The Mexican Water Treaty of 1944 Explained in Detail

Written by Kristen Holder
Published: November 21, 2022
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Mexico and the United States have a border almost 2,000 miles long. Since water makes up around two-thirds of this border, international water rights are of concern. We’ll explain the Mexican Water Treaty of 1944 and how it relates to international water rights. 

Most of the Colorado River is in the United States. It crosses the border and fans into the Colorado River Delta at the Gulf of California in Mexico. Ninety-five percent of the Colorado River basin is within America.

The Rio Grande creates a long boundary between Texas and Mexico. How both countries should utilize the water is a hot topic. The Mexican Water Treaty of 1944 is a keystone agreement that redefined previous water agreements and provided a framework for other decisions.

It’s essential to understand how the US has handled international water rights as it forms a basis for the development of other water systems around the world. Arid parts of the world, like countries in the Middle East and the Asian Subcontinent, look to America’s treaty and waterway management when making infrastructure decisions.

What is the Mexican Water Treaty of 1944? Why is it important? We’ll explain in detail below.

Why is the Mexican Water Treaty of 1944 Important?

The Mexican Water Treaty of 1944 was important because it guaranteed an annual amount of water from the Colorado River and the Rio Grande to Mexico.

Rio Grande river flows through Santa Elena Canyon in Big Bend National Park.

©CrackerClips Stock Media/

The Mexican Water Treaty of 1944 was important because it guaranteed an annual amount of water from the Colorado River and the Rio Grande to Mexico. Since the treaty’s implementation, if no one objects to proposed actions within 30 days, they go into effect. It also put into place a water commission that interpreters and executes methods on water issues that the government must approve for both countries.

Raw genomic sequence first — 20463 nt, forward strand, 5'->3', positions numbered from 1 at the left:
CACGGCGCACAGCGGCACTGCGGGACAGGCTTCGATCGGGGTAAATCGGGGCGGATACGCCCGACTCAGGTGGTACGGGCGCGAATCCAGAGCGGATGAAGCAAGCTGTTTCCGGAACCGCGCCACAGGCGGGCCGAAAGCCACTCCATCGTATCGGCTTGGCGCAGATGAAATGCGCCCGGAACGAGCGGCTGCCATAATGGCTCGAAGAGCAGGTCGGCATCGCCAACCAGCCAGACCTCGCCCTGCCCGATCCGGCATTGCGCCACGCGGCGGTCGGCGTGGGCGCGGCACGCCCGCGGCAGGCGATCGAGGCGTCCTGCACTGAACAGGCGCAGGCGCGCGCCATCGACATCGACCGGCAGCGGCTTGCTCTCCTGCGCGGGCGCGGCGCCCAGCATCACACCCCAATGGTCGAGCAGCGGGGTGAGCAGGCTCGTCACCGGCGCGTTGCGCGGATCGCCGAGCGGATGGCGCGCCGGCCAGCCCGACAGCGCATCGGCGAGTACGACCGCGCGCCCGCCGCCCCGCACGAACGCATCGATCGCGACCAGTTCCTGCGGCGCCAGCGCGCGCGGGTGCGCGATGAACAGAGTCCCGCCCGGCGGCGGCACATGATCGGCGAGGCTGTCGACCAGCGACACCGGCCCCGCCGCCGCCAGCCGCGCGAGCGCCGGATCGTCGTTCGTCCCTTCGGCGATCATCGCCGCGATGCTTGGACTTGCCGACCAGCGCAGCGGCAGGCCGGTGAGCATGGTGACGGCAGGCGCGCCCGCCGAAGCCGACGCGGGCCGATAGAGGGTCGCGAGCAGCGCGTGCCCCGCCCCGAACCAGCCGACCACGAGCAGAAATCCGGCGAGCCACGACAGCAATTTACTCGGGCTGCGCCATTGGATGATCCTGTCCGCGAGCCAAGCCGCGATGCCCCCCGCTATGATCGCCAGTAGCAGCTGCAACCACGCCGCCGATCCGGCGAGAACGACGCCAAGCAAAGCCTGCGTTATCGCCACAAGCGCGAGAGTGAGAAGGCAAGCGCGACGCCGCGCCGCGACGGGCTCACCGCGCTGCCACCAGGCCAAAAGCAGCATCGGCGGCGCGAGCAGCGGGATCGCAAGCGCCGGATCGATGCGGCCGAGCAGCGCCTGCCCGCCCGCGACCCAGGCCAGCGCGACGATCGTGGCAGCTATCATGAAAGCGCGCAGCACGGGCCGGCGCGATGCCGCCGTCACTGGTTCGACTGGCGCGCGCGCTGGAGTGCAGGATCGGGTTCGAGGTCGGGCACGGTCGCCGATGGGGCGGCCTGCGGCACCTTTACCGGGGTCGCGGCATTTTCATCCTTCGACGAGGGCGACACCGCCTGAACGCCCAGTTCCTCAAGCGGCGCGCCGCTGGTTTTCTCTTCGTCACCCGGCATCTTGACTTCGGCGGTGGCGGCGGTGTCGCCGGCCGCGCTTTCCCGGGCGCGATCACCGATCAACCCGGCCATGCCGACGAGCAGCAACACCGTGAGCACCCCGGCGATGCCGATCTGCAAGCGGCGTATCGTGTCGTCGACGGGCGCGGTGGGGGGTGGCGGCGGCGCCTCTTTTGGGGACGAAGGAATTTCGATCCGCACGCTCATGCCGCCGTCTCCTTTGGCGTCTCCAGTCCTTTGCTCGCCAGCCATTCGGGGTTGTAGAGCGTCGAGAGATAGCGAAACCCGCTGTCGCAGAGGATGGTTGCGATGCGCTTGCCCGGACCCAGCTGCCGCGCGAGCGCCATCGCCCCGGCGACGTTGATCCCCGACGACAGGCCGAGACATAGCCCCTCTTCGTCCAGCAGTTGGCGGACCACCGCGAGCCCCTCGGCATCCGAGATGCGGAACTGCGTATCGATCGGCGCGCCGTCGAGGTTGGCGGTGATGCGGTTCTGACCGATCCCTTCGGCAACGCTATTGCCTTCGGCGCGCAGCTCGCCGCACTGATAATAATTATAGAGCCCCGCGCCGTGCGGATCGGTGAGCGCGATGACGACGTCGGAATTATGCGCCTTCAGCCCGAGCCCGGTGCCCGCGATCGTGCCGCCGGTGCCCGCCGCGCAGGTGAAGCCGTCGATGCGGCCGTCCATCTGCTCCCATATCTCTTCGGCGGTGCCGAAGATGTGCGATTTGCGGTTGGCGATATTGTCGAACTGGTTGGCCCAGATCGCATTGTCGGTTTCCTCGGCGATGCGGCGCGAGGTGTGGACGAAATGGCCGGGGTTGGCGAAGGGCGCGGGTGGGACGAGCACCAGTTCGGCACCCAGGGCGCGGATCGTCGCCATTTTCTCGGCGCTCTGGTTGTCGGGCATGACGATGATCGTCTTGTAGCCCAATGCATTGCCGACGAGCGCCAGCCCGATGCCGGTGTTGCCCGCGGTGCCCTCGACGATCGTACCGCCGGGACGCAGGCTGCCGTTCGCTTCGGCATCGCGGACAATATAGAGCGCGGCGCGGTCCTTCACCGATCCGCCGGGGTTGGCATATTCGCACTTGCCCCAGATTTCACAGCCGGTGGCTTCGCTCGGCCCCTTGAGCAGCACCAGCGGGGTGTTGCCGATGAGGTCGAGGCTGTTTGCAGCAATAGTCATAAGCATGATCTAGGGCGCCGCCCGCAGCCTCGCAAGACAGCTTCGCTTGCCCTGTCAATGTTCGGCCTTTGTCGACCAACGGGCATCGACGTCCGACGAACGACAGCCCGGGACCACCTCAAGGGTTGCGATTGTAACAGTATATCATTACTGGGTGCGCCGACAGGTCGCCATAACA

The treaty both recognized decisions regarding Rio Grande water rights from 1906 while addressing the remaining portions of that river that had no governing laws. The Water Treaty also allowed for the construction of some dams, channels, flood control measures, and power stations in the two affected watersheds.

This treaty came with stipulations guaranteeing more or less water depending on various situations. For example, if Lake Mead had a surplus of water, Mexico may receive more water than agreed. In moments of exceptional drought, Mexico may receive less water or deliver less water to the United States.

This water treaty also established that the United States is entitled to one-third of the water that eventually flows through the Salado, Conchos, San Diego, San Rodrigo, and Escondido Rivers in the Rio Grande Basin. It also dictates how much water is shared from the Mexican Tributaries.

While the treaty focused heavily on water management, it failed to address water quality or local ecology.

The Mexican Water Treaty of 1944 and a Water Use Hierarchy

The Mexican Water Treaty of 1944 established an order of importance for water use. Critics point out that there was no prioritization of ecological concerns. For example, certain seasonal water levels need to be maintained in some parts of the affected river systems to support specialized or migratory life.

The following is the Mexican Water Treaty’s defined water use hierarchy:

  1. Municipal and Domestic Use.
  2. Stock Raising and Agriculture.
  3. Electrical Power.
  4. Miscellaneous Industrial Use.
  5. Navigation.
  6. Hunting and Fishing.
  7. Other Uses Determined Necessary by the IBWC.

The History of the Mexican Water Treaty of 1944